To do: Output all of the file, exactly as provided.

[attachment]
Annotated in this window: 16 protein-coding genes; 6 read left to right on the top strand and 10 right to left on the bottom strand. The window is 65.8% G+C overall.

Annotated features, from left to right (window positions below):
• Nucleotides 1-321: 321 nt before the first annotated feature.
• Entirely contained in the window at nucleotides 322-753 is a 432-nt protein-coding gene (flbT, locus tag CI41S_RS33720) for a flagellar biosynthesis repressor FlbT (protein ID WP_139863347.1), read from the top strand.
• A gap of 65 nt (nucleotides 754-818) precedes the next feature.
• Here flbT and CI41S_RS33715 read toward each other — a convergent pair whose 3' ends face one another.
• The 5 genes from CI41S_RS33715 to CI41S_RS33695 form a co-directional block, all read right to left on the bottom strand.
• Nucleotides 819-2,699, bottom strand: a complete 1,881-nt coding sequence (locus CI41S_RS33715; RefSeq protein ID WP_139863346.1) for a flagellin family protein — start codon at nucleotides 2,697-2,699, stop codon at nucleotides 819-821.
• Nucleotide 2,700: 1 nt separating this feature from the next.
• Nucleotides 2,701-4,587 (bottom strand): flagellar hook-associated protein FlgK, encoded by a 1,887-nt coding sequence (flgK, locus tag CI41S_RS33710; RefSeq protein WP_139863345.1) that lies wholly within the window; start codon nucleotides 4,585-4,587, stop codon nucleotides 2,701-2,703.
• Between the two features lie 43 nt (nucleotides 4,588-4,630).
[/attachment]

Annotated in this window: 16 protein-coding genes; 6 read left to right on the top strand and 10 right to left on the bottom strand. The window is 65.8% G+C overall.

Annotated features, from left to right (window positions below):
• Nucleotides 1-321: 321 nt before the first annotated feature.
• Entirely contained in the window at nucleotides 322-753 is a 432-nt protein-coding gene (flbT, locus tag CI41S_RS33720) for a flagellar biosynthesis repressor FlbT (protein ID WP_139863347.1), read from the top strand.
• A gap of 65 nt (nucleotides 754-818) precedes the next feature.
• Here flbT and CI41S_RS33715 read toward each other — a convergent pair whose 3' ends face one another.
• The 5 genes from CI41S_RS33715 to CI41S_RS33695 form a co-directional block, all read right to left on the bottom strand.
• Nucleotides 819-2,699, bottom strand: a complete 1,881-nt coding sequence (locus CI41S_RS33715; RefSeq protein ID WP_139863346.1) for a flagellin family protein — start codon at nucleotides 2,697-2,699, stop codon at nucleotides 819-821.
• Nucleotide 2,700: 1 nt separating this feature from the next.
• Nucleotides 2,701-4,587 (bottom strand): flagellar hook-associated protein FlgK, encoded by a 1,887-nt coding sequence (flgK, locus tag CI41S_RS33710; RefSeq protein WP_139863345.1) that lies wholly within the window; start codon nucleotides 4,585-4,587, stop codon nucleotides 2,701-2,703.
• Between the two features lie 43 nt (nucleotides 4,588-4,630).